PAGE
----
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    Guest vikkiann

    The visas the hard part, if you tick all the boxes, it's just a matter of waiting.

    Would you prefer the hills or the beach? That's a starting point, for me personally the beach wins every day.

    Driving home from work looking at the ocean, that's a sight I never get bored of!

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    I reckon if you like motorbiking, the hills would tick more boxes than the beach - bearing in mind that the beach is never that far away, wherever you live. Have you looked at the Barossa, or maybe somewhere like Lobethal? Both really lovely with great community spirit. I find the beach suburbs a bit soulless sometimes - lovely in summer, but the rest of the year...meh!

     

    I have a neighbour who is very involved with a motorcycling club for motorcyclists over 40 - have a look at http://www.ulysses.org.au/ and http://www.ulyssesadelaide.com.au/home/?entry - might be a good way to get some social contacts up and going when you arrive.

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    Hi All, we are a retired British couple at present living in Switzerland, we are hoping to move to the Adelaide area and would like comments good and bad from Brits already living there about decent areas to live outside the city, Are there plenty of activities in the area for active retired people, by active I mean we still ride a motorbike, have an old Morgan car, and love travelling having just finished a round the world trip, We may be retired but we are not ready for the pipe and slippers and moaning.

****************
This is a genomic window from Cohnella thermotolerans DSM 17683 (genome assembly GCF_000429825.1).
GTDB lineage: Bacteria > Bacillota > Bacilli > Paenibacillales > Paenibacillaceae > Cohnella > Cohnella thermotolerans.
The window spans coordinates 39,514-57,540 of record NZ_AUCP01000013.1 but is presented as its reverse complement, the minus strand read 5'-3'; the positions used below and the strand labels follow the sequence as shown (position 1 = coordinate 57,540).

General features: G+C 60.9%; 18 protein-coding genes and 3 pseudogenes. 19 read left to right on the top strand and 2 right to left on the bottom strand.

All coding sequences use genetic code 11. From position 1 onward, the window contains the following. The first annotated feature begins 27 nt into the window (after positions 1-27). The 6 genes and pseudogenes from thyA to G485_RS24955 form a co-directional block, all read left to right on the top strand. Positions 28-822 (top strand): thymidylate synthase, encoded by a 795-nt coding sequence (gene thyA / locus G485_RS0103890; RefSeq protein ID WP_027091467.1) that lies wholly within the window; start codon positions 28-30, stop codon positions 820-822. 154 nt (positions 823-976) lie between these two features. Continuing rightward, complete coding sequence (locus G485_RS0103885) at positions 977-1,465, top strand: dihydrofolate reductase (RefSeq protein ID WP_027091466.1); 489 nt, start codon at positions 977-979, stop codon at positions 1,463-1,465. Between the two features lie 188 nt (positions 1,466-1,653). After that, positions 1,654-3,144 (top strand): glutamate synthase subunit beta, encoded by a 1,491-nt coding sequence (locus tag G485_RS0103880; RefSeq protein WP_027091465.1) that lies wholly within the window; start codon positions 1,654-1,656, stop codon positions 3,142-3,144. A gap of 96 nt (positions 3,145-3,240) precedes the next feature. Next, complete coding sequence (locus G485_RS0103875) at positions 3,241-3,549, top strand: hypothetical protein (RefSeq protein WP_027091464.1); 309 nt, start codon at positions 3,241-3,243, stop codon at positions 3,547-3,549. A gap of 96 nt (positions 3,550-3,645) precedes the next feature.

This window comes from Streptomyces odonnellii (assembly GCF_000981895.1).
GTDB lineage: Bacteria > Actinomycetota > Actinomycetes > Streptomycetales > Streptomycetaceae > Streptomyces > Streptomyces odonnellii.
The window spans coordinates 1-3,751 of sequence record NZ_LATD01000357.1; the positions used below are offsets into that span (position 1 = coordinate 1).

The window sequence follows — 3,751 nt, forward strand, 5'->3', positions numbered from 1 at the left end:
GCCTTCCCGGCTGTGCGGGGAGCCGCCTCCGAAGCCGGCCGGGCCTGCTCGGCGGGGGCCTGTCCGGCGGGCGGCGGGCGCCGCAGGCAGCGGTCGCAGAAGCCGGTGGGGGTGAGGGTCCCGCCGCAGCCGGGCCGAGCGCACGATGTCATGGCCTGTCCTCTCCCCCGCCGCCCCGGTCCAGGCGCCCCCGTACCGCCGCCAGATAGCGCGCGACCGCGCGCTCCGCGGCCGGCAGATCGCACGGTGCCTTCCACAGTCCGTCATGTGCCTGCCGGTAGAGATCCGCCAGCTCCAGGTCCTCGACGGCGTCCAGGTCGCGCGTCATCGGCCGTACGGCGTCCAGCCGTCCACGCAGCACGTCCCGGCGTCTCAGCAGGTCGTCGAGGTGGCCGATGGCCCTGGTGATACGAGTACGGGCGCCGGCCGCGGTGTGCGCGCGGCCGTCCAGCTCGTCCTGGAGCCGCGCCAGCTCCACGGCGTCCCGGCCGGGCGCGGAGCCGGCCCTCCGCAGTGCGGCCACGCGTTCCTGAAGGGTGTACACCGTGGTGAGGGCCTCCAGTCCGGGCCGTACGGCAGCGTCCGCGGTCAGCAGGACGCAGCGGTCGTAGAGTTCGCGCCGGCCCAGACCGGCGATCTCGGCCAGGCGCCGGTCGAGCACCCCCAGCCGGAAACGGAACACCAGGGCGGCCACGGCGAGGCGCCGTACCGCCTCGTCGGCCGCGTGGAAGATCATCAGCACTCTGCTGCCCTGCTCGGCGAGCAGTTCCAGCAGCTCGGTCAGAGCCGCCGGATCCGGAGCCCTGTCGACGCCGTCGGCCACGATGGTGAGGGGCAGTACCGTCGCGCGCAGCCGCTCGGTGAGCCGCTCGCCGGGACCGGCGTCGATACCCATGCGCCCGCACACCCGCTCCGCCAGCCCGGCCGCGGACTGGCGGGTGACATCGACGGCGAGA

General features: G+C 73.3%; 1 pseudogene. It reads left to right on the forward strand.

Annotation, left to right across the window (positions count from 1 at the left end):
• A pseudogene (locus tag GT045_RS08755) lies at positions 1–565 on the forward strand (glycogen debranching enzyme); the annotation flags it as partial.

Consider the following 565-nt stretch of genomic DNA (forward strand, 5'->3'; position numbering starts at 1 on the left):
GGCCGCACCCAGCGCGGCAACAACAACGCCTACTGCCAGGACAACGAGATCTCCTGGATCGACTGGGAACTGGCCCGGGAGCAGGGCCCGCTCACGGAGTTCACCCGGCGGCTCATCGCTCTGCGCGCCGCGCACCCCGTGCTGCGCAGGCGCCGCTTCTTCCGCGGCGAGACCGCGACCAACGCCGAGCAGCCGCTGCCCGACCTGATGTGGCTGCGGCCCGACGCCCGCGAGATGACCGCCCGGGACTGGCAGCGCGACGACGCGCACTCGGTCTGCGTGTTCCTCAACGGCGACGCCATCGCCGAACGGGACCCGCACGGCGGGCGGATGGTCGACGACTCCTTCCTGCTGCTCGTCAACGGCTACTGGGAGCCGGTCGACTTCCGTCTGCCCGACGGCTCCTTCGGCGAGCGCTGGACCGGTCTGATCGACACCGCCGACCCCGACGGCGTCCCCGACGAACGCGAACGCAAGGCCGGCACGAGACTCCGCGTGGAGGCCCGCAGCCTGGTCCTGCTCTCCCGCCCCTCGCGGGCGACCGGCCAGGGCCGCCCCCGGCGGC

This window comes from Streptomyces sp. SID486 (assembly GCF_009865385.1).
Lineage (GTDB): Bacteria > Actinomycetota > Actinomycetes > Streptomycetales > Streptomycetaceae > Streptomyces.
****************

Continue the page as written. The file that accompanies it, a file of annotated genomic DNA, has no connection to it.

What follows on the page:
Hoping for some straight replies,

    Thanks.

     

    Hi,

    If you like busy a bit trendy, urban and convenient, Norwood or Glenelg are nice. If you want quieter, but still connected, Brighton, Henley. Fancy inner city but quieter, North Adelaide. More rural but still populated, Blackwood and surrounds. Country, further into hills Nairne etc and wine country. Ex-pat beachy, Hallet Cove and all along that beach way South. Depends what you fancy. Personally (and I'm sure I'll offend) I'd avoid the North.

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    I'd probably avoid the north as well, but the north east is really nice. If I had no kids and could live anywhere I liked I'd probably go for North Adelaide, Norwood or surrounding suburbs, the CBD itself or Unley. If I wanted to be near the beach (which I don't) I'd be looking at Brighton, Henley Beach or Grange. I like Glenelg (particularly by the marina) but it can be a bit too touristy and busy for me.

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    Thanks for the replies already, just the sort of info we are looking for. Special thanks to Diane for the bike club info and no we are not geriatric Hells Angels, just enjoy our bikes.